“She is modesty personified, and her favourite adjective when talking about herself is naive. Of stardom and ambition she said, with lowered lashes as some women speak with vague distaste of sex, that she was not much bothered by that side of it.
But of course Deborah Kerr is unquestionably a lady, and ladies do not have to claw their way up to the top but can afford to get there the nice way, in style.
Why is it that she has survived as a star? Probably she was untouchable in some way. She never dated when the style changed; she always remained Deborah Kerr, charming and changeless, year in and year out, reminding no one of an era they’d rather forget.” (1970s press)
The End of the Affair (1955)
Sarah: “I love you and I can’t see you again…I’ve never loved before as I love you… Goodbye, my dearest, dearest love…”
“I didn’t fight Hollywood because I soon realized that if I did I would wear myself out, and maybe destroy myself. I learned when I was a girl that the golden rule in life is not to fight about things that aren’t important. Save up your strength and fighting spirit for the time that something comes along that is important to you. Then fight… and fight hard. There were compensations for the last two years in Hollywood: I did without the parts I needed as an actress, and in exchange… I am free. I’ll never again play the part of a woman who never existed — though in a way they, too, are a challenge, as you have to reach within yourself to produce something that will make them appear alive.” (Deborah Kerr)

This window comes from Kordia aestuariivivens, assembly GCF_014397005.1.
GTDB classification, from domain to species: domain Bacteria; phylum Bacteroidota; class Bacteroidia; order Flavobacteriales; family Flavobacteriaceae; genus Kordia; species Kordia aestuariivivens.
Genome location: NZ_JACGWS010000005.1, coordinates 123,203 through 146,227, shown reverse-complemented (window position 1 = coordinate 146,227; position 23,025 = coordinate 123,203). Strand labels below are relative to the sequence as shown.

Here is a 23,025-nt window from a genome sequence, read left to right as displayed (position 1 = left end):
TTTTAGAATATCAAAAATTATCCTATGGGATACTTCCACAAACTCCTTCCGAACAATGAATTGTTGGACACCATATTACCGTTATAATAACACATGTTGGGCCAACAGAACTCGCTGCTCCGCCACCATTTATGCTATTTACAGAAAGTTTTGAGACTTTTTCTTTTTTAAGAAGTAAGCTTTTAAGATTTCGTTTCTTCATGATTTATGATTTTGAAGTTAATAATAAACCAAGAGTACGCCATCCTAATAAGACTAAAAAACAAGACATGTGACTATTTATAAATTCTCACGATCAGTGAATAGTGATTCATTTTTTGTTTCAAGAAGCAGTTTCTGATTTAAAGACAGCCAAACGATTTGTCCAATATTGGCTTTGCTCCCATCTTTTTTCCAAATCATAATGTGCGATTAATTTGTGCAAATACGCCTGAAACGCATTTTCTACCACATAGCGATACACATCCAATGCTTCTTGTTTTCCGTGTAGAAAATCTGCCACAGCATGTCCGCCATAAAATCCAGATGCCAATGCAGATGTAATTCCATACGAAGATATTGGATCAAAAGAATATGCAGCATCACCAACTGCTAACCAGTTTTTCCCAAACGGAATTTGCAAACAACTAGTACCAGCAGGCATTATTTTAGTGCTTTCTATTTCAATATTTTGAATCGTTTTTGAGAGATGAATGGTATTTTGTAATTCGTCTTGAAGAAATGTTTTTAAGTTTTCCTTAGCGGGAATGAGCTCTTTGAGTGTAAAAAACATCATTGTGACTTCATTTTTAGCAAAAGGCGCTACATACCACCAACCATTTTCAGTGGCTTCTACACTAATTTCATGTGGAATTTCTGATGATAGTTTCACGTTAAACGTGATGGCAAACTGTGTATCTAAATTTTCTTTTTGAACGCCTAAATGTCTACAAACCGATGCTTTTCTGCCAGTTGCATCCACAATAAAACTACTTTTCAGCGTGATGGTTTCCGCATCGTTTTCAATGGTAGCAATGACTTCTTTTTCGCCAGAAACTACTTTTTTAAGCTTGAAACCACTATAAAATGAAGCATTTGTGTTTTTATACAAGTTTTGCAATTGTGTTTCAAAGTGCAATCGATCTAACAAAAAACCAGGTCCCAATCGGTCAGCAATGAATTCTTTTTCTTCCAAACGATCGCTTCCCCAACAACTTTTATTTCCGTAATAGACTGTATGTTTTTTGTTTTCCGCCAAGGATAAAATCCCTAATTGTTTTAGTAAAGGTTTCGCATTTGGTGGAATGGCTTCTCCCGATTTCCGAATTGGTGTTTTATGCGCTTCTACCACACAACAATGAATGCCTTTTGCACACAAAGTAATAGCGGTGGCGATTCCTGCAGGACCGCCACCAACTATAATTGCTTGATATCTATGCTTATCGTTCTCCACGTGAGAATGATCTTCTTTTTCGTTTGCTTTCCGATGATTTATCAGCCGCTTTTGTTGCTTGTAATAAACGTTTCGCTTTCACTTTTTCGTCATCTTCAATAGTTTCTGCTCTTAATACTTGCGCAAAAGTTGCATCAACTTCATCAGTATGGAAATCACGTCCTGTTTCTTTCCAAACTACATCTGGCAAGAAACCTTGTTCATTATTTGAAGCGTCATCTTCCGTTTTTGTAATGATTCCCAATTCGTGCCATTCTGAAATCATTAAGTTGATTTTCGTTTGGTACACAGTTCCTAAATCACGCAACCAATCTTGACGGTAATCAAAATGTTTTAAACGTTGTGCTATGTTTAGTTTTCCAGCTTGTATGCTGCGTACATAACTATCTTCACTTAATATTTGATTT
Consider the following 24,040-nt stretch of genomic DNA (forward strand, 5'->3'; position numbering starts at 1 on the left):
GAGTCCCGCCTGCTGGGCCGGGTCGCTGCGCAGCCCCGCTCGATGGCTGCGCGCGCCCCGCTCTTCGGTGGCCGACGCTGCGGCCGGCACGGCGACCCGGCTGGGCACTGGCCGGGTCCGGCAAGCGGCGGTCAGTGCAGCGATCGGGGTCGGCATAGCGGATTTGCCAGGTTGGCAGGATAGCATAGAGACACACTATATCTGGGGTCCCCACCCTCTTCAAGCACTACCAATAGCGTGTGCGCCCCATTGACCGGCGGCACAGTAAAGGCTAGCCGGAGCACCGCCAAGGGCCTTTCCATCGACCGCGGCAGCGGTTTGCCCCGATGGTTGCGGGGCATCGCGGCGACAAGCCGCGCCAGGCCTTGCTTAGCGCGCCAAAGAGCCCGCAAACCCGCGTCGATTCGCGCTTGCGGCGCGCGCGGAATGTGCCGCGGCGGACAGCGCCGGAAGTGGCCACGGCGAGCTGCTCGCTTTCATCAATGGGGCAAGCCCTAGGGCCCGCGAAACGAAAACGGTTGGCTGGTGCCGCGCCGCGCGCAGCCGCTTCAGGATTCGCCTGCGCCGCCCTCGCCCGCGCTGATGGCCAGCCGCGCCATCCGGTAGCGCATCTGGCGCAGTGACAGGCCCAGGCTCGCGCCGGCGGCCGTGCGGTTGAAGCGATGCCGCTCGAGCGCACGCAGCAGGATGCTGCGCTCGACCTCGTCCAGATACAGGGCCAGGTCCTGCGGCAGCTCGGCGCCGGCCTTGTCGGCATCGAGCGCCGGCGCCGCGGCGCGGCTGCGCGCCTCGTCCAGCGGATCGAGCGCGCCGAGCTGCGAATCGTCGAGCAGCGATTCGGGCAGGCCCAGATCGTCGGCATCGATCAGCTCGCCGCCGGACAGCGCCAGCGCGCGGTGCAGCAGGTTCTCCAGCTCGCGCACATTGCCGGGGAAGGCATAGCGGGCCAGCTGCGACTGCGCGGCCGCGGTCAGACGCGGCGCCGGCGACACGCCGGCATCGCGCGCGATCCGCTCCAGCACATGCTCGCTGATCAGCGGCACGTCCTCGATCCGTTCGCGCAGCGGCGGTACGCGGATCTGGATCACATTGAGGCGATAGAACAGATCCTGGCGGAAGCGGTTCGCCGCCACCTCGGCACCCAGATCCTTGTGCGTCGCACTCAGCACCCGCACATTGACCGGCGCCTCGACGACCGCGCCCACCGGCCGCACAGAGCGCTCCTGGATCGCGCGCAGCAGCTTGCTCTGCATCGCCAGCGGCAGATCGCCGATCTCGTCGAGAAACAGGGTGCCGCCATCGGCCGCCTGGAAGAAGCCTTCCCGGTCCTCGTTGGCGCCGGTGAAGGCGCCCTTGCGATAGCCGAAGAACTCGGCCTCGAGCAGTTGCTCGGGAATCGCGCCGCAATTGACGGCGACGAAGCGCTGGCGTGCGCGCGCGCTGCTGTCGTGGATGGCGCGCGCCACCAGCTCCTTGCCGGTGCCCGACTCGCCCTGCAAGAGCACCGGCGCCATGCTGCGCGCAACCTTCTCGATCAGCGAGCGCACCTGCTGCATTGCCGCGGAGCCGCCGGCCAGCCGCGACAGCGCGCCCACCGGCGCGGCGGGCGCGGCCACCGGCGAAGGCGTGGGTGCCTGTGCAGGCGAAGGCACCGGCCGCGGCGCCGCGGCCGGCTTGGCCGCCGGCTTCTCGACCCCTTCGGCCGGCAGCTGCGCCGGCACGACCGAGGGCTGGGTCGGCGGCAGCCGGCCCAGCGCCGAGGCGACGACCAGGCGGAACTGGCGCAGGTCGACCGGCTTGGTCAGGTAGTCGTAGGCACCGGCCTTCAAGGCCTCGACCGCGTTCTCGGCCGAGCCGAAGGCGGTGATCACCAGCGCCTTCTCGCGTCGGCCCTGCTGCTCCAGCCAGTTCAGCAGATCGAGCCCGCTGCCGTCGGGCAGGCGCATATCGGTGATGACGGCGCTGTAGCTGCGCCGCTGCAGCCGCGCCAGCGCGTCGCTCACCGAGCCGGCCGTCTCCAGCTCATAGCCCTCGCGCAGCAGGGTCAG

Interviewer: “Of all the British actresses who’ve worked in cinema, you’re the one who’s really lasted. What’s your secret?”
Deborah Kerr, on the set of Casino Royale (1967)
Deborah Kerr en balade à Saint Paul de Vence, 1962.